Facebook

This week on Facebook, me and my 2800ish friends have been posting nonsensical comments on my wall and generally faffing around in the virtual world instead of having a life. Feel free to join me.

Comments

    • 1. At 09:07am on 21 Sep 2010, BBC Ouch team wrote:

      Hi all. This is a quick post to note that we're aware Disability Bitch's Facebook account seems to have been suspended. We're sending out a few emails and hope it'll be restored soon. Until it is, please feel free to leave your comments here below her article and she'll join in as she usually does on her Facebook pages. Fingers crossed all will be OK.

      Complain about this comment

    • 2. At 09:37am on 21 Sep 2010, DisabilityB1tch wrote:

      It's true, readers! My Facebook account has been... disabled. Oh, the irony! Obviously I have been at home weeping ever since I realised, but we're trying to sort it out.

      Complain about this comment

    • 3. At 5:24pm on 22 Sep 2010, DisabilityB1tch wrote:

      My Facebook account remains disabled. Maybe I should get on Twitter? DB x

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    • 4. At 8:55pm on 22 Sep 2010, grim wrote:

      Just had to register on here to reply to your post! Twitters no good because you have to be famous! lol. Why dont you use Blogger or something like that. Why have you been suspended? Its not a Russell Brand thing is it??

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    • 5. At 10:35pm on 22 Sep 2010, DisabilityB1tch wrote:

      I don't know why I have been disabled. Maybe Facebook have an overdeveloped sense of irony? I have written to ask them. They seem to think I am in gross breach of their terms of service. I am outraged, naturally. DB x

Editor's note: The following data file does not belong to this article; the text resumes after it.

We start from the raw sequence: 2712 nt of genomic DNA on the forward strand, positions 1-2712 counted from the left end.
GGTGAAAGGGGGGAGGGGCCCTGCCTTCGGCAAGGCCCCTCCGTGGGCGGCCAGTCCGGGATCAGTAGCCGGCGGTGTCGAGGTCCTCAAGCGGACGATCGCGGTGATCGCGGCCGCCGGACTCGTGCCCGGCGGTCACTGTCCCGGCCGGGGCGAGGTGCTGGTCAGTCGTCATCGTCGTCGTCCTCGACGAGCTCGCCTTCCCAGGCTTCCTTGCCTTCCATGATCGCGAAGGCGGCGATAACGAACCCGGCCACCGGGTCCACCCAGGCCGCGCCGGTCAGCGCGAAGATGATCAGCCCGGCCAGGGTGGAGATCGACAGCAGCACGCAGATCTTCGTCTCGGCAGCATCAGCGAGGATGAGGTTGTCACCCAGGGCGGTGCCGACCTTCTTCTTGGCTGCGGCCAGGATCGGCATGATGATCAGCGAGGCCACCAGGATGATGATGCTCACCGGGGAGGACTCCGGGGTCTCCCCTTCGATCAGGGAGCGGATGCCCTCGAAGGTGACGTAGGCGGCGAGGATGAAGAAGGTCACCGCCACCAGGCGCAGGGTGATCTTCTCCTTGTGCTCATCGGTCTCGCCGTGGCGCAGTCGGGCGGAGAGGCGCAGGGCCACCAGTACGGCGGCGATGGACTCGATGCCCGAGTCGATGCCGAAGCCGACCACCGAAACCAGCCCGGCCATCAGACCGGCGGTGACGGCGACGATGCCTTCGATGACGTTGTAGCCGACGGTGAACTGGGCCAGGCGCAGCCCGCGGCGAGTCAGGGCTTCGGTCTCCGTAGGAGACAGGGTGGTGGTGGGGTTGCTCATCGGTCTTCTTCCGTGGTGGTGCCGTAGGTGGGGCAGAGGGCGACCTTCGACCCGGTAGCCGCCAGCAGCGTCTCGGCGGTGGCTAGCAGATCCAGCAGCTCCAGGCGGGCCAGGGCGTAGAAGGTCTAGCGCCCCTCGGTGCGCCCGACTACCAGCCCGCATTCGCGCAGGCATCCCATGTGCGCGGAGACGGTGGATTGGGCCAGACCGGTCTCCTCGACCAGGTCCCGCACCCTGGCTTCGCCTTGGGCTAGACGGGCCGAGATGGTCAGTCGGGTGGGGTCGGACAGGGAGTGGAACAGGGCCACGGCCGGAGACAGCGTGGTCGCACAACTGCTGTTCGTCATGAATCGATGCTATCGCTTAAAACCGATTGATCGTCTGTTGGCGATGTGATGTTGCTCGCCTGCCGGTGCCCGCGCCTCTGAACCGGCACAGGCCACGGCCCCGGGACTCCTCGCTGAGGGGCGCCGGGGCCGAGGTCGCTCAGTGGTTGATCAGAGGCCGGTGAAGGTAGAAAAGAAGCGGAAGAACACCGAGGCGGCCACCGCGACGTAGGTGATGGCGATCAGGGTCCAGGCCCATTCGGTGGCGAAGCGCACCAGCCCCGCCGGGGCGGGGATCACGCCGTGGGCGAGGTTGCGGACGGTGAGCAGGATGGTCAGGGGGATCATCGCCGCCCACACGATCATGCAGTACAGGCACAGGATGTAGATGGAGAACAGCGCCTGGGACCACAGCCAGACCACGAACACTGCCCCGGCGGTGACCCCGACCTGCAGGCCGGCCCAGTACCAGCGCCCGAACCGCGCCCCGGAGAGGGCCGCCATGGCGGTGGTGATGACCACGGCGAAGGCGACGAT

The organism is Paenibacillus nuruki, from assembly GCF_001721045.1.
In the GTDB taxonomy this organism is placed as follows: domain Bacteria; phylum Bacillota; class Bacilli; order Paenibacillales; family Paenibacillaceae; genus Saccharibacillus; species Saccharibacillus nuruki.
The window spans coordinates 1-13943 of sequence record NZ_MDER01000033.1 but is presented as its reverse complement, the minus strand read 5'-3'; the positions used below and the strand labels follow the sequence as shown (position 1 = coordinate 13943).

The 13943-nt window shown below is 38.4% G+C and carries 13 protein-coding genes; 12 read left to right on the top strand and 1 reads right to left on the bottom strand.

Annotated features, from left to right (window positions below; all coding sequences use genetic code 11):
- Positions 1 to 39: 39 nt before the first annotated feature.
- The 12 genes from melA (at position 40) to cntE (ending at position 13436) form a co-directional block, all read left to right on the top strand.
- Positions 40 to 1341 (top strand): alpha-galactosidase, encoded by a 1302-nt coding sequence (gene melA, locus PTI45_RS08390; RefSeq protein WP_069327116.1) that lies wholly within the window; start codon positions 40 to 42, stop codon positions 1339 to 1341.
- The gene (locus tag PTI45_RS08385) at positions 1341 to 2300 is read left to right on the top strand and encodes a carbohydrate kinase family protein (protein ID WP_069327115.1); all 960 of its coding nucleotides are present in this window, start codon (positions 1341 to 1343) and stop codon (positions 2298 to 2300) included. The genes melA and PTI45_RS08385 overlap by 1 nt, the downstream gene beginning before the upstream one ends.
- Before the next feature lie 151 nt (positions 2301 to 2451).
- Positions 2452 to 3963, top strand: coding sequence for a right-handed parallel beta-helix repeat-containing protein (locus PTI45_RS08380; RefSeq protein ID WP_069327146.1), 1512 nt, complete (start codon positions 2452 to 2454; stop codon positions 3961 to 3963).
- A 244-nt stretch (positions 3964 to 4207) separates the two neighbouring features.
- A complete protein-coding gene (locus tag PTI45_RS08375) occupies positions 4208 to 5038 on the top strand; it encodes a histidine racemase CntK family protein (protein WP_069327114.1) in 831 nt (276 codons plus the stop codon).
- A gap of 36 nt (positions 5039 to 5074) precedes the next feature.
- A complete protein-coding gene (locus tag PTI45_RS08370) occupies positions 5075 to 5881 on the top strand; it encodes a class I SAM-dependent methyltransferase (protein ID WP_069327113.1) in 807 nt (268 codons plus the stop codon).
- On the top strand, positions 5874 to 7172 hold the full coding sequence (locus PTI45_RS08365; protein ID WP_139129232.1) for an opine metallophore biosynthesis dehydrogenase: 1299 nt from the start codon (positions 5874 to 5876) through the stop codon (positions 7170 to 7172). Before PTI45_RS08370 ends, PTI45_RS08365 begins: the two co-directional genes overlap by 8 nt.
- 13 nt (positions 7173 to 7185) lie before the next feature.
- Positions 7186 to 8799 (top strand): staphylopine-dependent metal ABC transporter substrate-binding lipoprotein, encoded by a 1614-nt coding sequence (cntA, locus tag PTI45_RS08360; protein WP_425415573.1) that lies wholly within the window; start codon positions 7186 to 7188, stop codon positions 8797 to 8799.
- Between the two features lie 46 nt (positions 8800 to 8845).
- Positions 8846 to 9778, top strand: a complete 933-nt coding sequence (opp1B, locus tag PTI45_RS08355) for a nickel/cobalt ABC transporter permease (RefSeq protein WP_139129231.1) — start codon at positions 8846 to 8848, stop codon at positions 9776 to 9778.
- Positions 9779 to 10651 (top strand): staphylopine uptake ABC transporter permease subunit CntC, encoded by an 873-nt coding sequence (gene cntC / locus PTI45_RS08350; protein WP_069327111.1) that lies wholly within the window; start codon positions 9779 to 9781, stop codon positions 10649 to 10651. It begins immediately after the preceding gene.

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    • 6. At 8:30pm on 24 Sep 2010, grim wrote:

      Its okay. We all know you HATE FACEBOOK!!! lol

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    • 7. At 3:14pm on 07 Oct 2010, Lew wrote:

      It was probably suspended because of the word "bitch"

      Simple answer make another FB profile, but change the word to something else?

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    • 8. At 10:11am on 16 Oct 2010, M M wrote:

      DB says, "I don't know why I have been disabled.."

      Me neither lol...............

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    • 9. At 04:35am on 11 Feb 2011, bkraj wrote:

      please, help me get in touch with Jane Cordell - her contact info isn't posted anywhere (perhaps for a reason) - administrators, please share with her my e-mail. We met in GLIWICE a long time ago (I no longer live there and have changed my last name since too) and I lost her address some time in 1994. - perhaps when she needed friends most - I had no idea she'd lost her hearing...Wishing her all the best and that we'd meet again.

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    • 10. At 2:02pm on 17 Feb 2011, John Howard Norfolk wrote:

      Back to the point of DB's article......Access to Work.
      I applied for this and was unsuccessful. When I was visited by the A2W "adviserr" I found he was helpful and knowledgeable about support needs for my hearing loss. HIs recommendations made sense and would have been available for a one off cost of several hundred pounds.
      The Human Resources Department of my company failed to attend the meeting and therefore missed the only opportunity to help me. When the written report of recommendations was supplied they declined the invitation ot make a contribution towards costs. Within a couple of months I was prematurely reitred on a reduced pension. I was cross as I loved that job which I had done well for more than 15 years. The moral of the story is that you really must insist on your personnel officers actually meeting the A2W adviser.